• Children may quit bullying when they become aware of the hurt they have caused and learn alternative ways of coping

Team approach: Many researchers believe that bullying is a group process and therefore interventions against bullying should be targeted at the peer-group level rather than at individual bullies and victims. Research has shown that the most successful programs are those that use multi-level interventions.[6]  

  • Involve parents; determine the best time and most effective method of involving parents
  • Family therapy is one effective method of reducing anger and improving interpersonal relationships
  • Encourage schools to develop an anti-bullying policy that should be included in the student code of conduct
  • Pediatricians should consider screening children for their potential involvement in bullying activities and encourage youth to prevent and intervene with bullying in safe ways (even as bystanders)

Bullying is a learned behavior that may be preventable. School-based interventions have shown a significant reduction in bullying by up to 20%.  These interventions included the following[7]:

  • Changes in the school and classroom climate to increase awareness about bullying
  • Increase teacher and parent involvement
  • Improved supervision
  • Setting clear rules against bullying
  • Providing support and protection for bullied children 

Pearls and Other Issues

Bullying is not primarily a law enforcement issue, but because of its ramification, all fifty states in the United States have developed school anti-bullying legislation or policies. Bullying may also appear in the criminal code of a state, or may relate to other crimes, such as aggravated harassment or stalking, and may apply to juveniles.

Enhancing Healthcare Team Outcomes

Bullying is a serious societal problem, often very difficult to diagnose. The entire interprofessional team must be aware of signs and symptoms. Often a child will open up to a nurse that opens the communication to the entire team. Usually, social workers, nurses, and clinicians need to work together to assist the child or adolescent. Usually, parents and sometimes school officials will need to become involved. The best outcome is achieved with an interprofessional team. [Level V]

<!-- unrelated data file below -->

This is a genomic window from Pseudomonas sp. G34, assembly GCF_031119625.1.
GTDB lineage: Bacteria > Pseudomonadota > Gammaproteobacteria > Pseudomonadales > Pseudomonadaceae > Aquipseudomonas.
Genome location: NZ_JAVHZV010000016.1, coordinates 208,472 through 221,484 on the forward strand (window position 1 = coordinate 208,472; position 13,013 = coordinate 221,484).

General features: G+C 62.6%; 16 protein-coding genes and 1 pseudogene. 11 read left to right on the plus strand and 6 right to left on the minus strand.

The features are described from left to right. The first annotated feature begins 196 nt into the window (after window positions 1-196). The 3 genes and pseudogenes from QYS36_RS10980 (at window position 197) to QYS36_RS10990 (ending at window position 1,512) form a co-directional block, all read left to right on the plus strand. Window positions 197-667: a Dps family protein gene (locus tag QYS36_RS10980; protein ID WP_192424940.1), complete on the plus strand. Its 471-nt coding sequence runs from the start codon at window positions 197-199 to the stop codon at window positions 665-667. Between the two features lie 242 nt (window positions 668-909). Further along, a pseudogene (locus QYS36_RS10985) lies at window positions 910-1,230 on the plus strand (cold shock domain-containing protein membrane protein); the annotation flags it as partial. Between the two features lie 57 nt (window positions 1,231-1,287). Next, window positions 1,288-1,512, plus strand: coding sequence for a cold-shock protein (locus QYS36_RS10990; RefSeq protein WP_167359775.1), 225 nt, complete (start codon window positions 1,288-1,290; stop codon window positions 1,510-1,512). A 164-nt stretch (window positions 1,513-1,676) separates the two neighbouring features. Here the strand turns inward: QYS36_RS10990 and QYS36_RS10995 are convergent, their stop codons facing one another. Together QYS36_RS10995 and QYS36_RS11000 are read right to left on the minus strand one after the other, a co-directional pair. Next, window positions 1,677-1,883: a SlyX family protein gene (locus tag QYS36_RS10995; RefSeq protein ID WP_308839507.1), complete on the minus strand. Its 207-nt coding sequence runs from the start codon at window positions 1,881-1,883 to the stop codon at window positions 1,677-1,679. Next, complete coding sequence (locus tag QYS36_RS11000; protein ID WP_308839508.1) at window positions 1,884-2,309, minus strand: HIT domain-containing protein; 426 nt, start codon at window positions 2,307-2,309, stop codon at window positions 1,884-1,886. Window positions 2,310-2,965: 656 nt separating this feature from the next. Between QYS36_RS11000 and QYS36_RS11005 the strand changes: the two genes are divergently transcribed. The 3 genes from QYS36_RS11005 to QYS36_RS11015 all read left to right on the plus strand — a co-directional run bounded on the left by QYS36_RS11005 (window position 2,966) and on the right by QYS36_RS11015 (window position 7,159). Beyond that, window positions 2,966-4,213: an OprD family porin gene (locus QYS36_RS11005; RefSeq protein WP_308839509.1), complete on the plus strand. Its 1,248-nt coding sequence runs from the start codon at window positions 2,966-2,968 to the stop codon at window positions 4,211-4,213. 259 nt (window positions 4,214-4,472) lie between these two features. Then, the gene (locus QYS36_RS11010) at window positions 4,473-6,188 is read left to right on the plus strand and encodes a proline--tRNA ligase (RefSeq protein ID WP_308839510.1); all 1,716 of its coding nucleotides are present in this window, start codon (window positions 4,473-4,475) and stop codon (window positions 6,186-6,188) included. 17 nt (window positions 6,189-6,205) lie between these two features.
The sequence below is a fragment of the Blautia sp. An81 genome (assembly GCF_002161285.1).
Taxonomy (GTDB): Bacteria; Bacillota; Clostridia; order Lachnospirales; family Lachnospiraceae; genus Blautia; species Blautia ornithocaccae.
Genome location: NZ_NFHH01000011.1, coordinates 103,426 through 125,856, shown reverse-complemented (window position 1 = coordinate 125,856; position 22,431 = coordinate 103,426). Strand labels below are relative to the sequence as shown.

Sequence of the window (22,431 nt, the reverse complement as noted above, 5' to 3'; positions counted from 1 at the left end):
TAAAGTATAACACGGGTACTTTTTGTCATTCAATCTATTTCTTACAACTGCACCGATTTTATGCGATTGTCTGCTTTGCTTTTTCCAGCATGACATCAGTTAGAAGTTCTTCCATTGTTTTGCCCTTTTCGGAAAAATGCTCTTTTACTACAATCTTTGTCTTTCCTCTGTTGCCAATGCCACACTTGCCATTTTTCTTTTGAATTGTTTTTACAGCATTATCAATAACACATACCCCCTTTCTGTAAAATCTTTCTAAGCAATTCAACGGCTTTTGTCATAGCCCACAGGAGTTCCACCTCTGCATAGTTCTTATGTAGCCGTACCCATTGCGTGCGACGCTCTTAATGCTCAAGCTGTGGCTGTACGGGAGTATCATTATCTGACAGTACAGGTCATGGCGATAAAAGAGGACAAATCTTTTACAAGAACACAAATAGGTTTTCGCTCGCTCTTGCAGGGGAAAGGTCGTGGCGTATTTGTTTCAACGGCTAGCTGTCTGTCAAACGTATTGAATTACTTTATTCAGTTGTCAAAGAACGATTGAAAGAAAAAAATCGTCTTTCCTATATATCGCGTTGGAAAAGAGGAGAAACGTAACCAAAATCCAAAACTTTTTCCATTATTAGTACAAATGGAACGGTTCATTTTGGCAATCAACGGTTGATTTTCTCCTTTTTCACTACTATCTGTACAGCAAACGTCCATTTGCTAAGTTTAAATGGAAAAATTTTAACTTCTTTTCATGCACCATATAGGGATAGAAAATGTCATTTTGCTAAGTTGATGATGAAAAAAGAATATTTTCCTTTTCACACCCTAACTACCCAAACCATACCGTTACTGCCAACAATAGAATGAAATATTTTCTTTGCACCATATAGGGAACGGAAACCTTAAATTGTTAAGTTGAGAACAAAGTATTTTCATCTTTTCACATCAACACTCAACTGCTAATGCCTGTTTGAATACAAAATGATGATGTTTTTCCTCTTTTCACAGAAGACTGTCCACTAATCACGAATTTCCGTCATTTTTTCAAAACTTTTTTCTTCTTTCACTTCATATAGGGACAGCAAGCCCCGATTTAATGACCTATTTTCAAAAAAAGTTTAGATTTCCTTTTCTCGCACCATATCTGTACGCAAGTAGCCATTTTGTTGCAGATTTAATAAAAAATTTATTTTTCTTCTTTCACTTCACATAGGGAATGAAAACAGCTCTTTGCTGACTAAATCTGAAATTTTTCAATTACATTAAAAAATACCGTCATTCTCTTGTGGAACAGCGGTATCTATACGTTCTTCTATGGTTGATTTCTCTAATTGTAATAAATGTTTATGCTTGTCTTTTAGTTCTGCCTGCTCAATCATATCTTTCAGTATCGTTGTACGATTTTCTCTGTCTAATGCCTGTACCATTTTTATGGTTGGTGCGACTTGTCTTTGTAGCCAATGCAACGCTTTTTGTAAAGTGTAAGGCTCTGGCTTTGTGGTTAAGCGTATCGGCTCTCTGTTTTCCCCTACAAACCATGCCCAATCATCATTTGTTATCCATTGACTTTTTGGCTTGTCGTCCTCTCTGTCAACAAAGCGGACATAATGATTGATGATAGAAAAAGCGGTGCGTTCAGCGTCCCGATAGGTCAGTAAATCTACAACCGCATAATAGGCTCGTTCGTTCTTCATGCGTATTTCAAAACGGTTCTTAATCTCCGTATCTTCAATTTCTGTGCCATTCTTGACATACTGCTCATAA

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Bullying - Questions

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In defining bullying, which of the following is a key component of bullying and may help identify bullies?

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During a workshop on bullying in the discussion, which of the following types of bullying will be emphasized as the most common form?

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Bullying takes many forms. What are the correct statements regarding bullying? Select all that apply.

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Bullying - References


Assessment and management of bullied children in the emergency department., Waseem M,Ryan M,Foster CB,Peterson J,, Pediatric emergency care, 2013 Mar     [PubMed]
Bullying at school: basic facts and effects of a school based intervention program., Olweus D,, Journal of child psychology and psychiatry, and allied disciplines, 1994 Oct     [PubMed]
Adolescents' perception of bullying: who is the victim? Who is the bully? What can be done to stop bullying?, Frisén A,Jonsson AK,Persson C,, Adolescence, 2007 Winter     [PubMed]
Bullying behaviors among US youth: prevalence and association with psychosocial adjustment., Nansel TR,Overpeck M,Pilla RS,Ruan WJ,Simons-Morton B,Scheidt P,, JAMA, 2001 Apr 25     [PubMed]
Anti-bullying intervention: implementation and outcome., Salmivalli C,Kaukiainen A,Voeten M,, The British journal of educational psychology, 2005 Sep     [PubMed]
Bullying among schoolchildren: differences between victims and aggressors., Garcia-Continente X,Pérez-Giménez A,Espelt A,Nebot Adell M,, Gaceta sanitaria / S.E.S.P.A.S, 2013 Jul-Aug     [PubMed]
Framing public policy and prevention of chronic violence in American youths., Dodge KA,, The American psychologist, 2008 Oct     [PubMed]